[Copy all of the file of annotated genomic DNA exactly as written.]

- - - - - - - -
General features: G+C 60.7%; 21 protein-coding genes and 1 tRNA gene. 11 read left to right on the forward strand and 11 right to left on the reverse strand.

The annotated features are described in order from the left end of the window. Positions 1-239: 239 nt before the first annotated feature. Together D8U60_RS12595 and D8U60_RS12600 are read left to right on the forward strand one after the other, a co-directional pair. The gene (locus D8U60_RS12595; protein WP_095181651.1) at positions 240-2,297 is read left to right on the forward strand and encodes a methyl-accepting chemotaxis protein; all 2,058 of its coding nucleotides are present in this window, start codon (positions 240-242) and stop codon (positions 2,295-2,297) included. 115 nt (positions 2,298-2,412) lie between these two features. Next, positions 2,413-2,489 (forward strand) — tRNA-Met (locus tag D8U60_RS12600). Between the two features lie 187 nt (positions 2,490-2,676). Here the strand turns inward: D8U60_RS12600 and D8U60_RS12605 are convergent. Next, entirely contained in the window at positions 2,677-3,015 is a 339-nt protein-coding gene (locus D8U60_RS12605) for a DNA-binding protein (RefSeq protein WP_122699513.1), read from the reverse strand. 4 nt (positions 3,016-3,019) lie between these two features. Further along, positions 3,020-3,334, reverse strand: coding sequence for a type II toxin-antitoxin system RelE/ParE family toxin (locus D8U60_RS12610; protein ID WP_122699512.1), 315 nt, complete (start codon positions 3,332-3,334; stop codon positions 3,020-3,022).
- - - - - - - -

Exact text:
General features: G+C 60.7%; 21 protein-coding genes and 1 tRNA gene. 11 read left to right on the forward strand and 11 right to left on the reverse strand.

The annotated features are described in order from the left end of the window. Positions 1-239: 239 nt before the first annotated feature. Together D8U60_RS12595 and D8U60_RS12600 are read left to right on the forward strand one after the other, a co-directional pair. The gene (locus D8U60_RS12595; protein WP_095181651.1) at positions 240-2,297 is read left to right on the forward strand and encodes a methyl-accepting chemotaxis protein; all 2,058 of its coding nucleotides are present in this window, start codon (positions 240-242) and stop codon (positions 2,295-2,297) included. 115 nt (positions 2,298-2,412) lie between these two features. Next, positions 2,413-2,489 (forward strand) — tRNA-Met (locus tag D8U60_RS12600). Between the two features lie 187 nt (positions 2,490-2,676). Here the strand turns inward: D8U60_RS12600 and D8U60_RS12605 are convergent. Next, entirely contained in the window at positions 2,677-3,015 is a 339-nt protein-coding gene (locus D8U60_RS12605) for a DNA-binding protein (RefSeq protein WP_122699513.1), read from the reverse strand. 4 nt (positions 3,016-3,019) lie between these two features. Further along, positions 3,020-3,334, reverse strand: coding sequence for a type II toxin-antitoxin system RelE/ParE family toxin (locus D8U60_RS12610; protein ID WP_122699512.1), 315 nt, complete (start codon positions 3,332-3,334; stop codon positions 3,020-3,022).